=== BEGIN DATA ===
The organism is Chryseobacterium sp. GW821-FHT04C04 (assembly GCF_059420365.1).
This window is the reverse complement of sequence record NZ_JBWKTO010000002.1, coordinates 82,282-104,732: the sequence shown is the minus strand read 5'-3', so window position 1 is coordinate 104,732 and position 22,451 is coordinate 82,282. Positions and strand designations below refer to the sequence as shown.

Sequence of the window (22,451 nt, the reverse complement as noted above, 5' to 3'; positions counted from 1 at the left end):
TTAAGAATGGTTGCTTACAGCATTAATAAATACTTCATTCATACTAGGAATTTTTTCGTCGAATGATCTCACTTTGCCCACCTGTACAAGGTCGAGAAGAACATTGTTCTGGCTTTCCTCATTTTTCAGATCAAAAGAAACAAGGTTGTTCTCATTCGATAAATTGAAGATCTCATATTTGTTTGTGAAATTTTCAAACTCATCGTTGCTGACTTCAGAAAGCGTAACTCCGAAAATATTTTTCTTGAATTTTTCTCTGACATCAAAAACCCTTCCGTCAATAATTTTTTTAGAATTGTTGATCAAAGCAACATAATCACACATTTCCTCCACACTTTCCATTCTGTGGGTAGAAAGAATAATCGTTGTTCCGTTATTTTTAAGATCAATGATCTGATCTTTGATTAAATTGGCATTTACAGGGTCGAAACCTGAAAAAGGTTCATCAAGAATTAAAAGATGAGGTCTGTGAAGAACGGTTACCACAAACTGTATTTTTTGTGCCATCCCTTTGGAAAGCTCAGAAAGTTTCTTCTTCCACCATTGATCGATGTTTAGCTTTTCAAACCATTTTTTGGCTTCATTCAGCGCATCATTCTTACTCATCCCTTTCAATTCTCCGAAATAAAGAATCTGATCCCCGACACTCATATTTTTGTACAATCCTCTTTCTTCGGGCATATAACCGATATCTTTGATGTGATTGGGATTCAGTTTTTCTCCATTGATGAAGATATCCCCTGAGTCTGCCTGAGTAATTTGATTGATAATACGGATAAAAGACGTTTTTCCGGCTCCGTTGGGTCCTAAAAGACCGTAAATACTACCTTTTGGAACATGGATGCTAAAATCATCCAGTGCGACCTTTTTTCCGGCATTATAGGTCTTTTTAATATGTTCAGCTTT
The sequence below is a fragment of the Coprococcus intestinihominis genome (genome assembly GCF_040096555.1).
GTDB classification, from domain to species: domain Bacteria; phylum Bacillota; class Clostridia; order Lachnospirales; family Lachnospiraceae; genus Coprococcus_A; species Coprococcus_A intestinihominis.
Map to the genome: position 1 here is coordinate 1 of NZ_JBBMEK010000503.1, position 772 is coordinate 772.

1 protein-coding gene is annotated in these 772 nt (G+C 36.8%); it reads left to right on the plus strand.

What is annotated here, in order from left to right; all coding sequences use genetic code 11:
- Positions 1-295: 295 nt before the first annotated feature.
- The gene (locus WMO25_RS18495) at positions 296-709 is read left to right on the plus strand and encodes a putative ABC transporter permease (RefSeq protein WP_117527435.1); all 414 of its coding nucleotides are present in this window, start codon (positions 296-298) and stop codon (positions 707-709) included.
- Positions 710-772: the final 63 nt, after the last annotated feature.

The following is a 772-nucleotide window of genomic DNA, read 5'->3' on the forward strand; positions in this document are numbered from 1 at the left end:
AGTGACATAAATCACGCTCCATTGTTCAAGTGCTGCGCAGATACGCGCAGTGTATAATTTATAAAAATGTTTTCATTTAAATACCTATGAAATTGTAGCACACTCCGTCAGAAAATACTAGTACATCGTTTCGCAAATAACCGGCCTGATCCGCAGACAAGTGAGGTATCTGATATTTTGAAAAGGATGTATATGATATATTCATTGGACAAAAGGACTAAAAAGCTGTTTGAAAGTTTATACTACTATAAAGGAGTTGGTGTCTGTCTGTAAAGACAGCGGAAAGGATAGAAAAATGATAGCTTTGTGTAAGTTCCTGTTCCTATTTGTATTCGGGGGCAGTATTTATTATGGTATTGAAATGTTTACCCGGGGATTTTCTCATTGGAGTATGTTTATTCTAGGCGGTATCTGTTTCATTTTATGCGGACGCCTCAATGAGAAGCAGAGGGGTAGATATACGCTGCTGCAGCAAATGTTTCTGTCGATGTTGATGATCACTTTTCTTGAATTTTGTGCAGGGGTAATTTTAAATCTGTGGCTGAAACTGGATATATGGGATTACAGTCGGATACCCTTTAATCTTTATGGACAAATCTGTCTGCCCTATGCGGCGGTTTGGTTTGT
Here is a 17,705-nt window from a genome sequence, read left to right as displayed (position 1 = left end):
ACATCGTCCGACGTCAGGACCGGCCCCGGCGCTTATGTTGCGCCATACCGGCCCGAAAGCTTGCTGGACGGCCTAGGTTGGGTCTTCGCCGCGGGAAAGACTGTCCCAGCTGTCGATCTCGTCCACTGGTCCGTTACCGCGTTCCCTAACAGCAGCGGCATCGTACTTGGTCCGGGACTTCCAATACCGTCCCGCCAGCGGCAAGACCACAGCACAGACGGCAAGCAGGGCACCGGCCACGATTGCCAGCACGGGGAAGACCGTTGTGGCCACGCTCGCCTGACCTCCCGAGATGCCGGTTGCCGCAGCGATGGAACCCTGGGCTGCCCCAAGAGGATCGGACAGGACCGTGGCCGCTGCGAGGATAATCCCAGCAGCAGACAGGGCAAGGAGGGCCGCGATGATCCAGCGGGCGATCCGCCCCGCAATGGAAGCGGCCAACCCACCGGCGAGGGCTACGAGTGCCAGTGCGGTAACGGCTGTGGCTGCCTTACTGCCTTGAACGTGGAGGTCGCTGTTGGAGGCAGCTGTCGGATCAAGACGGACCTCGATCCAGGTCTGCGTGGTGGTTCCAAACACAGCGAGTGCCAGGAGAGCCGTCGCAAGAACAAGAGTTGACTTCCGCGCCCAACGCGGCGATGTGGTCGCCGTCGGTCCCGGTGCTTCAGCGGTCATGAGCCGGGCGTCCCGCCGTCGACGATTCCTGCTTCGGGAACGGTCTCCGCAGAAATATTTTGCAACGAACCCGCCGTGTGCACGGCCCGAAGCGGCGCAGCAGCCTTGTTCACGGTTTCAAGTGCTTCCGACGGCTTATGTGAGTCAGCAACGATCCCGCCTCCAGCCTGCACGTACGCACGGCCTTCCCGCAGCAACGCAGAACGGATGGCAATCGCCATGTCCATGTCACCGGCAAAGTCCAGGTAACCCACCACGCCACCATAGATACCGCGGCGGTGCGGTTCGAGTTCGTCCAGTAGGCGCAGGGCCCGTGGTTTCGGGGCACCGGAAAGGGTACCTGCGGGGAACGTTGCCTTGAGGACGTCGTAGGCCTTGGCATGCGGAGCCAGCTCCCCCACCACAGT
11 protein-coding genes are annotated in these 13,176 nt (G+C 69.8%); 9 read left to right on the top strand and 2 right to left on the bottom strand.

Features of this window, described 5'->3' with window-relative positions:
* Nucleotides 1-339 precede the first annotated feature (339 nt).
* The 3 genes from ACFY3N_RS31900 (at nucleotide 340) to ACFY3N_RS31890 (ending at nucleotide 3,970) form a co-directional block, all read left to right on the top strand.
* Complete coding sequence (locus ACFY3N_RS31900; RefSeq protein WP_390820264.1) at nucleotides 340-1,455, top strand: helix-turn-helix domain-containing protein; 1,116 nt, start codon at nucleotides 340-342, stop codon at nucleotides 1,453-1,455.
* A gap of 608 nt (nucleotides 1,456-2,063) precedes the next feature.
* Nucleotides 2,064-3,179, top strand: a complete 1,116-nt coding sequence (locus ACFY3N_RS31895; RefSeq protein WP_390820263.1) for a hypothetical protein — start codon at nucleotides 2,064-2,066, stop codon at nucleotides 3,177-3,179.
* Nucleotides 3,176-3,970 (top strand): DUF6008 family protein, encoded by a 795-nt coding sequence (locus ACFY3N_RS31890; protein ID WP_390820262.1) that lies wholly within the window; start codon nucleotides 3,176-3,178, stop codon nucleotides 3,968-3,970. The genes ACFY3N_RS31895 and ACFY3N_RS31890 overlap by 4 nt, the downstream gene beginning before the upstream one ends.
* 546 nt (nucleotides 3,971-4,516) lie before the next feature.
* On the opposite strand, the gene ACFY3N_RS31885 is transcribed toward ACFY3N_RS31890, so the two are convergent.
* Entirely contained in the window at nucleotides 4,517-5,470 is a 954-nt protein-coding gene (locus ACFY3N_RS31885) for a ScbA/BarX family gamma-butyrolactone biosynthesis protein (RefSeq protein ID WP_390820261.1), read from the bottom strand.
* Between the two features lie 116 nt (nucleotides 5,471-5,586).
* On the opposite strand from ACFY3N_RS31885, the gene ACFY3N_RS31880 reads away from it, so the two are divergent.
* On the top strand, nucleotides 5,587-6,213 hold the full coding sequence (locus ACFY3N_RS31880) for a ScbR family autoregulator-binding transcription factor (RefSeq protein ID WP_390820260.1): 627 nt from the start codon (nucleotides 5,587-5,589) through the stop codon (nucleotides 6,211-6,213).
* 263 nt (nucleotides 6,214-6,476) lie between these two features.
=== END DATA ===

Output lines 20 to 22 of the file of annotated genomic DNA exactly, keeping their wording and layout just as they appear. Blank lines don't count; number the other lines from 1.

* The 3 genes from ACFY3N_RS31900 (at nucleotide 340) to ACFY3N_RS31890 (ending at nucleotide 3,970) form a co-directional block, all read left to right on the top strand.
* Complete coding sequence (locus ACFY3N_RS31900; RefSeq protein WP_390820264.1) at nucleotides 340-1,455, top strand: helix-turn-helix domain-containing protein; 1,116 nt, start codon at nucleotides 340-342, stop codon at nucleotides 1,453-1,455.
* A gap of 608 nt (nucleotides 1,456-2,063) precedes the next feature.